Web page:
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2014-02-27 11:02:44 -0500 asked a question Creating OpenGL's perspective projection matrix from calibrated parameters

Hi everyone,

I have calibrated intrinsic parameters, i.e. fx, fy, cx, cy. And I wanted to create perspective projection matrix for OpenGL. Normally in OpenGL you would either call glFrustum which follows the similar matrix below, or glm::perspective function if you're using GLM.

However, when I look into how perspective projection matrix on OpenGL are created, it doesn't factor in focal points and camera's principal points. How should I modify the matrix in order to consider those intrinsic parameters?

image description

In the end I'd like to create a MVP (model view projection) matrix by doing MVP = projection * view * model. With model's translation and rotation matrix obtained from solvePnP, thus. model = inverse( translation * rotation ) ,

Any idea on how should I create the perspective projection matrix?

2013-04-29 00:18:18 -0500 asked a question How do you classify true negatives ?

I'm gathering results from my image detector algorithm. So basically what I do is that, from a set of images (with the size of 320 x 480), I would run a sliding window of 64x128 thru it, and also under a number of predefined scales.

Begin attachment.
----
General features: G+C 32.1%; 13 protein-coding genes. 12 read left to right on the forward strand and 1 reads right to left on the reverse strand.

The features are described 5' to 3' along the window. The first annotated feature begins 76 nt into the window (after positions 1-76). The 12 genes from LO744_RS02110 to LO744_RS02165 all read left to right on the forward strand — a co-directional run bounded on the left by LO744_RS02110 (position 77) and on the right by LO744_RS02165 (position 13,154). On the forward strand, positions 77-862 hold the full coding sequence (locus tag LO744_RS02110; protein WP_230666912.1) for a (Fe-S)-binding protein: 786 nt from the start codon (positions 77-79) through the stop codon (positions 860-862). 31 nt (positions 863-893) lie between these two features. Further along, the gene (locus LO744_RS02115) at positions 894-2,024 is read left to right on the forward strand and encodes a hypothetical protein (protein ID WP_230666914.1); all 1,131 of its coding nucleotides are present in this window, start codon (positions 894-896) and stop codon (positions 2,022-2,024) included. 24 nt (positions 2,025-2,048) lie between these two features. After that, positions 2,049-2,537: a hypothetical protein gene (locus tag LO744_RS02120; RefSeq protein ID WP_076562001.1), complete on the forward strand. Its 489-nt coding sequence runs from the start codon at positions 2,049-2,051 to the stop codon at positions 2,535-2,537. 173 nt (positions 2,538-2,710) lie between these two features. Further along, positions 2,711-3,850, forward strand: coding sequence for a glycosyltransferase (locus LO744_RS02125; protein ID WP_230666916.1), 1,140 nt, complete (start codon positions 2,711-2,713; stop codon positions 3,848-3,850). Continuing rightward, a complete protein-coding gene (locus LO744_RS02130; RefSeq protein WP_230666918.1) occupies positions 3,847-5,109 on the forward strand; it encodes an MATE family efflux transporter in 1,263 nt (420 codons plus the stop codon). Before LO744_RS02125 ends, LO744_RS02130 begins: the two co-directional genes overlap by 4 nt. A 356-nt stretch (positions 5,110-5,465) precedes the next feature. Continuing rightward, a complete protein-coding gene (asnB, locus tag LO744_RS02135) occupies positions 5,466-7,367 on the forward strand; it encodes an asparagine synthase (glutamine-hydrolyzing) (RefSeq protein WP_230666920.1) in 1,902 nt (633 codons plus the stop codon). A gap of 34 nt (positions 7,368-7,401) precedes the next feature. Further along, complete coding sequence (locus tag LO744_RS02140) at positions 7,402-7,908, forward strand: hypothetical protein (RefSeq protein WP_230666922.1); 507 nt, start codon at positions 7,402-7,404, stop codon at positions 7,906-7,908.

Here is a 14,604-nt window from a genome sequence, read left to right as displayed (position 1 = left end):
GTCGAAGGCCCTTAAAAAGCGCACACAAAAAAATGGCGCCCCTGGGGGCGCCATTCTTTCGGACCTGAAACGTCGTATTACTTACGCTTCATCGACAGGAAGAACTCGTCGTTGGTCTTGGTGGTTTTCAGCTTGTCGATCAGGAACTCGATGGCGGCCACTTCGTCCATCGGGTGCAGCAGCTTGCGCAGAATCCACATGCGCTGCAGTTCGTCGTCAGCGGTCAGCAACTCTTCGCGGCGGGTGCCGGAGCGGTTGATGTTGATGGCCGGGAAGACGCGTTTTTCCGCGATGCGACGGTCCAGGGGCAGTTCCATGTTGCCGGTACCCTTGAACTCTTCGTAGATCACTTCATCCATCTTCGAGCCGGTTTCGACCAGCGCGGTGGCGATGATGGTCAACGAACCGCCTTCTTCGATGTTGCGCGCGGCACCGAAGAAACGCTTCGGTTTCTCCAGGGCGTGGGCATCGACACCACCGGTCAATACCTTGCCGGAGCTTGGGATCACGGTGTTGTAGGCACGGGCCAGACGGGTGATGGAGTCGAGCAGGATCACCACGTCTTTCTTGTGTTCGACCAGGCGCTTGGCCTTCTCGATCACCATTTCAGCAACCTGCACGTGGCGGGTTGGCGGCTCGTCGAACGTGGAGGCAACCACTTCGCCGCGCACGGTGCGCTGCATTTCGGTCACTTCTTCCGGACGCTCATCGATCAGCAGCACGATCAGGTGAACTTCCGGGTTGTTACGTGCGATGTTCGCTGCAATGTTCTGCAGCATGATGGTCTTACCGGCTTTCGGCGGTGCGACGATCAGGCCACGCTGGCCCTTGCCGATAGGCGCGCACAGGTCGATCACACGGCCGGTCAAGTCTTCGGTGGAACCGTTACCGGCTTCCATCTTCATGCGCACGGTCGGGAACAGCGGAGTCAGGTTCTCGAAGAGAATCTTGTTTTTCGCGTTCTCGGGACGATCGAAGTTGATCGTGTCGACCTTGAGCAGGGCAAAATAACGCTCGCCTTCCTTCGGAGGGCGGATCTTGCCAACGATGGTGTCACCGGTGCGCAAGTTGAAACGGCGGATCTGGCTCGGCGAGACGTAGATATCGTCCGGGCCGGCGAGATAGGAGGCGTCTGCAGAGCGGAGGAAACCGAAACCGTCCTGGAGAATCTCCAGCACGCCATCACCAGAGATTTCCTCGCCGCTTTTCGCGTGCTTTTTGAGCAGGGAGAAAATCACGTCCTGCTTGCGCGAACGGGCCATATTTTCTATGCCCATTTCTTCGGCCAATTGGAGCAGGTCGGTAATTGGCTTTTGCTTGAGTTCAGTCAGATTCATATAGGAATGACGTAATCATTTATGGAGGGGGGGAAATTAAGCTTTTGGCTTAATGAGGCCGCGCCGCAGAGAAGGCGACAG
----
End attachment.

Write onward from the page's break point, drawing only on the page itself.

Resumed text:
I understand that:

  • True Positives = when my detected window overlaps (within defined intersection size / centroid) with the ground-truth (annotated bounding boxes)
  • False Positives = when the algorithm gives me positive windows, which are outside of the grond truth.
  • False Negatives = when it failed me to give positive window, while the ground truth annotation states that there's an object.

But what about True Negatives ? Are these true negatives all the windows that my classifier gives me negative results ? That sounds weird, since I'm sliding a small window (64x128) by 4 pixels at a time, and I've around 8 different scales used in detection. If I were to do that, then I'd have lots of true negatives per image.

Or do I prepare a set of pure negative images (no objects / human at all), where I just slide thru, and if there's one or more positive detections in each of these images, I'd count it as False Negative, and vice versa ?

Here's an example image (with green rects as the ground truth)

Example image, not real result

2013-04-24 23:28:39 -0500 asked a question How to merge detected windows ?

So basically I've created my own pedestrian detection algorithm (I need it for some research purposes, thus decided not to use the supplied HoG detector) .

After detection, I'd have many overlapping rectangles around the detected object / human. Then I'd apply non-maxima suppression to retain the local maxima. However there are still overlapping rectangles in location out of search range of the non-maxima suppression algorithm.